Earlier this year, Gurbanguly Berdimuhamedow was re-elected with an overwhelming and hardly credible 97 percent majority to his second term as president of the Central Asian nation of five million people. Back in 2007, he won with only 87 percent even though no opposition candidate was allowed to run against him. The 55-year old promised to step back from the excessive personality cult of his predecessor Saparmurat Niyazov, who had ruled the country from its founding in 1990 to his death in 2006. In the meantime, he has his citizens practice their patriotic affection before his appearances. They will recognize him, because his framed chubby face can be seen anywhere.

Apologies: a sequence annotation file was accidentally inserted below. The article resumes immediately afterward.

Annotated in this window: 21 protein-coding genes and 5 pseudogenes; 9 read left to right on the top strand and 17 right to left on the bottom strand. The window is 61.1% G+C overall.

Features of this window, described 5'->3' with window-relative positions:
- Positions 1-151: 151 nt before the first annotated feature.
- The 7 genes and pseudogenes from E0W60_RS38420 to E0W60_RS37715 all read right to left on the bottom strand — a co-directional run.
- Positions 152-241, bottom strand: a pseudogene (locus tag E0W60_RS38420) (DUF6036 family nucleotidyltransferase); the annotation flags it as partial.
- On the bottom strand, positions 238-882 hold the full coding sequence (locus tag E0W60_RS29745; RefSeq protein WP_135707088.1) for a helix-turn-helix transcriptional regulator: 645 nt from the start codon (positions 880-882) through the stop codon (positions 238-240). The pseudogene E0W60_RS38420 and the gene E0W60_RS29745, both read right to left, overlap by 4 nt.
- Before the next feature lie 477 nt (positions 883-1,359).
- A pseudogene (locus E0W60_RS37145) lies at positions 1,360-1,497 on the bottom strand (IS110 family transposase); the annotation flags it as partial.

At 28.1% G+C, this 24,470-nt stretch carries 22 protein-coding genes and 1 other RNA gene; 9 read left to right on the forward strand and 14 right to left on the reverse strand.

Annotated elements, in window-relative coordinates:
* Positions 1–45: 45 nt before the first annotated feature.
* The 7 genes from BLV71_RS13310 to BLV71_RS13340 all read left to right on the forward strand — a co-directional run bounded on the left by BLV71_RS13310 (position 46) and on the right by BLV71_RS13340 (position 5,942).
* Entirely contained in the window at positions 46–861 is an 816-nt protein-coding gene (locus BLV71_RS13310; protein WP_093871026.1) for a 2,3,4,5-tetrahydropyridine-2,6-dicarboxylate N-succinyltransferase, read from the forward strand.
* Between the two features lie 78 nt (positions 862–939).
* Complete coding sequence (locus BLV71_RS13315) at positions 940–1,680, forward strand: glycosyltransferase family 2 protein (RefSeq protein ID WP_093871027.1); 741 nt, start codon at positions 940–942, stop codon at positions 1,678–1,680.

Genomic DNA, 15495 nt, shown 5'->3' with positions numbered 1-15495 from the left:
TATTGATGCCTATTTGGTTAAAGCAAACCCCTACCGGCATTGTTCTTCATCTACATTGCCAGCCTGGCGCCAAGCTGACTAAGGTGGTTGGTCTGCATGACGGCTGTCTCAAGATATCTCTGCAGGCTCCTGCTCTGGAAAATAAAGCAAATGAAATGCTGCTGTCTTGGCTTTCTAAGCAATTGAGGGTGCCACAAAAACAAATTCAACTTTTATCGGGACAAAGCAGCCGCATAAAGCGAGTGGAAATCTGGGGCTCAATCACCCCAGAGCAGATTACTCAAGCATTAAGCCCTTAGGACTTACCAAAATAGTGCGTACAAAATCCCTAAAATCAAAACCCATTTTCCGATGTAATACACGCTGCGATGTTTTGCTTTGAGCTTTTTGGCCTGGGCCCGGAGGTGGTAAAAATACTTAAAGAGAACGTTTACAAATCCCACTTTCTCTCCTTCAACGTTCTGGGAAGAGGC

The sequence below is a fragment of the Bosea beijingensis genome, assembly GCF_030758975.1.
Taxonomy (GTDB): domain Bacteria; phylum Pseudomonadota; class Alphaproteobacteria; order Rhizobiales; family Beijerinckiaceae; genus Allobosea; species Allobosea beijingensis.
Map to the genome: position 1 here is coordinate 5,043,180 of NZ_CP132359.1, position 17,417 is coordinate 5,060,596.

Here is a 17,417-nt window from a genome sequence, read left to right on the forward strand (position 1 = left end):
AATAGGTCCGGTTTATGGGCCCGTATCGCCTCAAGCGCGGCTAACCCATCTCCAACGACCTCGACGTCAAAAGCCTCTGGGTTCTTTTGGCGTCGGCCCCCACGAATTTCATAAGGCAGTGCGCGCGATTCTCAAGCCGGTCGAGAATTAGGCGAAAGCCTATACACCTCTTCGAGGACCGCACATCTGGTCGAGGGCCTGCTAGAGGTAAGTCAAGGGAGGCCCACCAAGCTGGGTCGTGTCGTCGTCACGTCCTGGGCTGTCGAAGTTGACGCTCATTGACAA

“Bribery is pervasive throughout Turkmenistan’s government to the extent that the public expects to pay bribes during almost any interaction with the government,” a 2010 U.S. diplomatic cable read. During the first three years of Berdimuhamedow’s rule, the price of introductions to him has risen by 10 to 15 percent, well above inflation rates. The cable, published by Wikileaks, goes on to list the costs of a bribe for traffic offenses: running a red light, $50; drunk driving $150-22o; speeding tickets are forgotten for as little as $5-30.